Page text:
Monsanto sees almost 30% profit jump
Net income for the quarter ending February 28 jumped 28.7 percent to $1.4 billion.
The company posted earnings of $3.19 per share, topping analysts' average estimate of $2.79 per share. Sales rose to $5.07 billion from $4.53 billion a year earlier.
"The company's performance was driven in part by strong gross profit growth from its corn and soybean businesses, the absence of the Argentine peso devaluation and benefit from the sale of its Latitude wheat fungicide business," Monsanto said.
The company’s CEO Hugh Grant said “We are delighted to have delivered such an excellent first half and strong second quarter, in the face of what is still a tough macro economy for agriculture.”
Sales of corn seed and traits rose eight percent, while sales of soybean seeds and traits jumped 10.2 percent.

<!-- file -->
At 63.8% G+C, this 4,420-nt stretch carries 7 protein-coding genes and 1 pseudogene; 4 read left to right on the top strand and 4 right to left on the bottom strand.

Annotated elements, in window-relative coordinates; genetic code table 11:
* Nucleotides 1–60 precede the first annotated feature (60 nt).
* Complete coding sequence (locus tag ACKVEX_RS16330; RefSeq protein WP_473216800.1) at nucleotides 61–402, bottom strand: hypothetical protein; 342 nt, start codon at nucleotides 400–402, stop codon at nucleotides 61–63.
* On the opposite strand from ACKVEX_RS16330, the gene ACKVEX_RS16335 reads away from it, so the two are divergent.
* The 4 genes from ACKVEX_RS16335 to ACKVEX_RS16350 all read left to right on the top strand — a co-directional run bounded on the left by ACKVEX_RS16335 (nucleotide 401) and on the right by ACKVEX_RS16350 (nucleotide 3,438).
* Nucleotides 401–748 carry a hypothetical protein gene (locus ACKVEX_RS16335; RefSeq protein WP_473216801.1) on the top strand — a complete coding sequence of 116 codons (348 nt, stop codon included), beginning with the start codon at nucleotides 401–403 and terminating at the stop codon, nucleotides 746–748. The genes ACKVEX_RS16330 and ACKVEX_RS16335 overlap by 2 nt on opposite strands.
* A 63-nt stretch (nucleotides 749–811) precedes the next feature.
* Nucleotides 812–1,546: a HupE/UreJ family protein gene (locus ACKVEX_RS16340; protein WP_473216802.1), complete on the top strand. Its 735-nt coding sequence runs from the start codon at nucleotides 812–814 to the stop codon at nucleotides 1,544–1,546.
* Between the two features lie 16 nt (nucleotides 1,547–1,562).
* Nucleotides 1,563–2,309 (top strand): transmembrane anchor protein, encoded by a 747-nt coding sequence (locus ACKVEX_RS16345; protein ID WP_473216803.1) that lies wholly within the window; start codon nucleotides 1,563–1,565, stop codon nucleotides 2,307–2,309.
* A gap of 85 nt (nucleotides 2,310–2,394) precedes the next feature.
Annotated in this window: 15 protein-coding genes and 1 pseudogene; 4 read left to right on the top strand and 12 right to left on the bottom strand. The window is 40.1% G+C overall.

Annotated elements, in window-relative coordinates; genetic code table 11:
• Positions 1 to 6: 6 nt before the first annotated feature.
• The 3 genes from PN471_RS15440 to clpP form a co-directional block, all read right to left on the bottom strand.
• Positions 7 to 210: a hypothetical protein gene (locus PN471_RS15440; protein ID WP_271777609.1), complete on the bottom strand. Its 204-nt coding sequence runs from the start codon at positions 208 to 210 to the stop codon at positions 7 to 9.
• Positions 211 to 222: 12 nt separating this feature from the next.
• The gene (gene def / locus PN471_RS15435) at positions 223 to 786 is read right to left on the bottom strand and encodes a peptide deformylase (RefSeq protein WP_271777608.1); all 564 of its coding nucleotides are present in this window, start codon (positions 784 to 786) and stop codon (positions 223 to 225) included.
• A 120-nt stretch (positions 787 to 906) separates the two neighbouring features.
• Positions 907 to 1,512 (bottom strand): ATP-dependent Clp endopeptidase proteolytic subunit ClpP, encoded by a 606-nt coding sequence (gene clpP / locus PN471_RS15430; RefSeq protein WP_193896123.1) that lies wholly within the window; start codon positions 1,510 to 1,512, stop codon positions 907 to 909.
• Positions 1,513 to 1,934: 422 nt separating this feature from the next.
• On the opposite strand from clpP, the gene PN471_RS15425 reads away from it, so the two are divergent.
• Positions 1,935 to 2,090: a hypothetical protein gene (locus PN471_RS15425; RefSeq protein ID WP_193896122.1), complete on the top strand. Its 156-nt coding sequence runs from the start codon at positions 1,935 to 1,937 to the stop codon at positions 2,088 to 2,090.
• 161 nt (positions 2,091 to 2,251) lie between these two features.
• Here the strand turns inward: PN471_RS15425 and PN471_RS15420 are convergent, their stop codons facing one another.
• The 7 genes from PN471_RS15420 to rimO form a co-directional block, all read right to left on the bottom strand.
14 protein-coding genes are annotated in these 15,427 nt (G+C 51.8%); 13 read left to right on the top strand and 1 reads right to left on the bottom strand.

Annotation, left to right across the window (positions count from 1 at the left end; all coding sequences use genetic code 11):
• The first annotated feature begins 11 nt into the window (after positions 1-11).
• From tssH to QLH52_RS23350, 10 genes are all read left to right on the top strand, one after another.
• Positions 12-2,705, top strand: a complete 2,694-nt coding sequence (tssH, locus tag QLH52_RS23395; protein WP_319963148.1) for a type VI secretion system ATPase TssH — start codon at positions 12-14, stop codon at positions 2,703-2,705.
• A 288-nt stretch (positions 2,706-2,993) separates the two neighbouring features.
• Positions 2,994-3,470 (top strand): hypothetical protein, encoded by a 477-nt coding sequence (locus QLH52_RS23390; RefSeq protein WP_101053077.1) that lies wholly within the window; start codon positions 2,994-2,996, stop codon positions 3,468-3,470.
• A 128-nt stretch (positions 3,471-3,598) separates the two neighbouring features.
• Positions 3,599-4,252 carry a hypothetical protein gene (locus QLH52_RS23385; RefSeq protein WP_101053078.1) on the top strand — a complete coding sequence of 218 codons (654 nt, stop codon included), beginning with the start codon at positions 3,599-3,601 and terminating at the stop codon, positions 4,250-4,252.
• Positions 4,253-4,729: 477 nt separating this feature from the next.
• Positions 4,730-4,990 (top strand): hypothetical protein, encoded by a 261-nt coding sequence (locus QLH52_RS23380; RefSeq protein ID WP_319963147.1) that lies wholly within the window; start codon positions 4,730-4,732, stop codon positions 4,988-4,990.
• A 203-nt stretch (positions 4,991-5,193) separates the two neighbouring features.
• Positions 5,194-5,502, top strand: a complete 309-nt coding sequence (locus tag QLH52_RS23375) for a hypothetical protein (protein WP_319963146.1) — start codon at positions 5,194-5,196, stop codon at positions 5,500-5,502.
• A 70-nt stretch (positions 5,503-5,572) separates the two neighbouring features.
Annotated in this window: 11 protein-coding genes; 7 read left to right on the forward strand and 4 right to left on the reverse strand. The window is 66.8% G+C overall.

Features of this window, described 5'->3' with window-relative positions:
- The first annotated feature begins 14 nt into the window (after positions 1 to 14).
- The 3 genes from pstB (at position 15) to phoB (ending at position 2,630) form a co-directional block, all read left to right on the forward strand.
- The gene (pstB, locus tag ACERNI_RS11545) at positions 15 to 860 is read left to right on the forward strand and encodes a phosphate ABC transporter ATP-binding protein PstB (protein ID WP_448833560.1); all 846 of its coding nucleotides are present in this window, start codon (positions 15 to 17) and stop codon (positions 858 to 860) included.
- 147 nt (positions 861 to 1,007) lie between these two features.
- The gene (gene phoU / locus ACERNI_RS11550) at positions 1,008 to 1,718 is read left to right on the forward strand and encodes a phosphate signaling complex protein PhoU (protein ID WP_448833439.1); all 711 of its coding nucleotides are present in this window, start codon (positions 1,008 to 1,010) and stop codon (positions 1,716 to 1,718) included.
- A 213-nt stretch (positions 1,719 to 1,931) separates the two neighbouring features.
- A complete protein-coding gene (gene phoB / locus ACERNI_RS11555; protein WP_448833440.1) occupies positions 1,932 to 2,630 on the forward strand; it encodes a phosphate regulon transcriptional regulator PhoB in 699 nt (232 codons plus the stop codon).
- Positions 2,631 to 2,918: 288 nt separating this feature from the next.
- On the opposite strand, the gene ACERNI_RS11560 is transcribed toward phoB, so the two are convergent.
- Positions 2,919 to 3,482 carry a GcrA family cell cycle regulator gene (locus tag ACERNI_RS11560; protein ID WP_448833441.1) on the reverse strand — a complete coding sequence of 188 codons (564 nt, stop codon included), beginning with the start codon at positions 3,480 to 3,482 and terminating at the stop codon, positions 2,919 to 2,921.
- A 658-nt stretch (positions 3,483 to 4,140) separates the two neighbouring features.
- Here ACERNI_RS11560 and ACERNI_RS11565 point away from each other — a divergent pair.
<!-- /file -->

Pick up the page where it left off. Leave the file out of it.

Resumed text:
The total corn, soybean and cotton acreage in the US is projected to be 2.2 percent higher in 2017, which is positive for Monsanto; analyst at Susquehanna Financial Group, Don Carson told Bloomberg.
Monsanto is the subject of a $66 billion takeover bid by German pharmaceuticals giant Bayer, expects full-year profits to be also higher.
Last year, Bayer agreed to buy the American company for $128 a share. If approved by regulators, the acquisition will make Bayer the world’s biggest seed and pesticide producer. Monsanto said it expects completion of the merger with Bayer by the end of the year.
As one of the world’s leading manufacturers of genetically modified seeds, Monsanto is regularly accused of facilitating the production of GM foods.
The company’s technologies allow the production of large quantities of food for a relatively low cost. Monsanto says the technique allows farmers in poorer countries nations to have better harvests. However, many pro-organic consumers argue these crops carry significant health and environmental risks.